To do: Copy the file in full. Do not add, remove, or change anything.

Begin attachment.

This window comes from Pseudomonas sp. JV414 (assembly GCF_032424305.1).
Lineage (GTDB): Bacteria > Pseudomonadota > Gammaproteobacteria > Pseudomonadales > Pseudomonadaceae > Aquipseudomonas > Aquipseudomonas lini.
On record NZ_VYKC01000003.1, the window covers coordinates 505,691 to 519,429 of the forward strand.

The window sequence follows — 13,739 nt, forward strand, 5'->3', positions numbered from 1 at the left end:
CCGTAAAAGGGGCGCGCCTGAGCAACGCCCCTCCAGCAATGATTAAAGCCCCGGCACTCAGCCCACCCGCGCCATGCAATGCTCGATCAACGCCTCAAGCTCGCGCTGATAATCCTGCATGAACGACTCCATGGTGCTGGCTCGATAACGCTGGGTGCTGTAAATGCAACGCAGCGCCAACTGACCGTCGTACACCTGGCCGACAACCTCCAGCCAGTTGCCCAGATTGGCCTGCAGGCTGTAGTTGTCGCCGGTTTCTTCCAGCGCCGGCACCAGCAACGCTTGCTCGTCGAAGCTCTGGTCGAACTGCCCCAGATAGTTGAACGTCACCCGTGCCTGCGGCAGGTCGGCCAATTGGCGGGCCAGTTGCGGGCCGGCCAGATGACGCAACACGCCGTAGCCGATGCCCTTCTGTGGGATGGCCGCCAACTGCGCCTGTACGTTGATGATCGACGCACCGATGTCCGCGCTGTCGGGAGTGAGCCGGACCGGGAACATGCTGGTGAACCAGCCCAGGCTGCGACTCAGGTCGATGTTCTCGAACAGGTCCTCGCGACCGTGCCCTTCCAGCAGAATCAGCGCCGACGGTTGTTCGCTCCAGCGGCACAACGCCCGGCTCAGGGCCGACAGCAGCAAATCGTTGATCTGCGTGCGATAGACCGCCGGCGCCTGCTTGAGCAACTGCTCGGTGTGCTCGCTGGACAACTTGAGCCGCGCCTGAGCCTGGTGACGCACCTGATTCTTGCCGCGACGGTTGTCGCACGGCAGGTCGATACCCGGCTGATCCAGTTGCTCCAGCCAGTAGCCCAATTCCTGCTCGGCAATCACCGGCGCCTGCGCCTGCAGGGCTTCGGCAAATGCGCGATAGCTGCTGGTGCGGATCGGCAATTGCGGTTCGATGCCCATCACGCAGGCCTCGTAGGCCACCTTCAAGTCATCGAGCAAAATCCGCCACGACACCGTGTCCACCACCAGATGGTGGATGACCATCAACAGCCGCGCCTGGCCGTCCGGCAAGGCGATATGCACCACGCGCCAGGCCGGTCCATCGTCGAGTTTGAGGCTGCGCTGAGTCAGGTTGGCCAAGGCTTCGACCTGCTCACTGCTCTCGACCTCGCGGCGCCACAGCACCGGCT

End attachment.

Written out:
This window comes from Pseudomonas sp. JV414 (assembly GCF_032424305.1).
Lineage (GTDB): Bacteria > Pseudomonadota > Gammaproteobacteria > Pseudomonadales > Pseudomonadaceae > Aquipseudomonas > Aquipseudomonas lini.
On record NZ_VYKC01000003.1, the window covers coordinates 505,691 to 519,429 of the forward strand.

The window sequence follows — 13,739 nt, forward strand, 5'->3', positions numbered from 1 at the left end:
CCGTAAAAGGGGCGCGCCTGAGCAACGCCCCTCCAGCAATGATTAAAGCCCCGGCACTCAGCCCACCCGCGCCATGCAATGCTCGATCAACGCCTCAAGCTCGCGCTGATAATCCTGCATGAACGACTCCATGGTGCTGGCTCGATAACGCTGGGTGCTGTAAATGCAACGCAGCGCCAACTGACCGTCGTACACCTGGCCGACAACCTCCAGCCAGTTGCCCAGATTGGCCTGCAGGCTGTAGTTGTCGCCGGTTTCTTCCAGCGCCGGCACCAGCAACGCTTGCTCGTCGAAGCTCTGGTCGAACTGCCCCAGATAGTTGAACGTCACCCGTGCCTGCGGCAGGTCGGCCAATTGGCGGGCCAGTTGCGGGCCGGCCAGATGACGCAACACGCCGTAGCCGATGCCCTTCTGTGGGATGGCCGCCAACTGCGCCTGTACGTTGATGATCGACGCACCGATGTCCGCGCTGTCGGGAGTGAGCCGGACCGGGAACATGCTGGTGAACCAGCCCAGGCTGCGACTCAGGTCGATGTTCTCGAACAGGTCCTCGCGACCGTGCCCTTCCAGCAGAATCAGCGCCGACGGTTGTTCGCTCCAGCGGCACAACGCCCGGCTCAGGGCCGACAGCAGCAAATCGTTGATCTGCGTGCGATAGACCGCCGGCGCCTGCTTGAGCAACTGCTCGGTGTGCTCGCTGGACAACTTGAGCCGCGCCTGAGCCTGGTGACGCACCTGATTCTTGCCGCGACGGTTGTCGCACGGCAGGTCGATACCCGGCTGATCCAGTTGCTCCAGCCAGTAGCCCAATTCCTGCTCGGCAATCACCGGCGCCTGCGCCTGCAGGGCTTCGGCAAATGCGCGATAGCTGCTGGTGCGGATCGGCAATTGCGGTTCGATGCCCATCACGCAGGCCTCGTAGGCCACCTTCAAGTCATCGAGCAAAATCCGCCACGACACCGTGTCCACCACCAGATGGTGGATGACCATCAACAGCCGCGCCTGGCCGTCCGGCAAGGCGATATGCACCACGCGCCAGGCCGGTCCATCGTCGAGTTTGAGGCTGCGCTGAGTCAGGTTGGCCAAGGCTTCGACCTGCTCACTGCTCTCGACCTCGCGGCGCCACAGCACCGGCT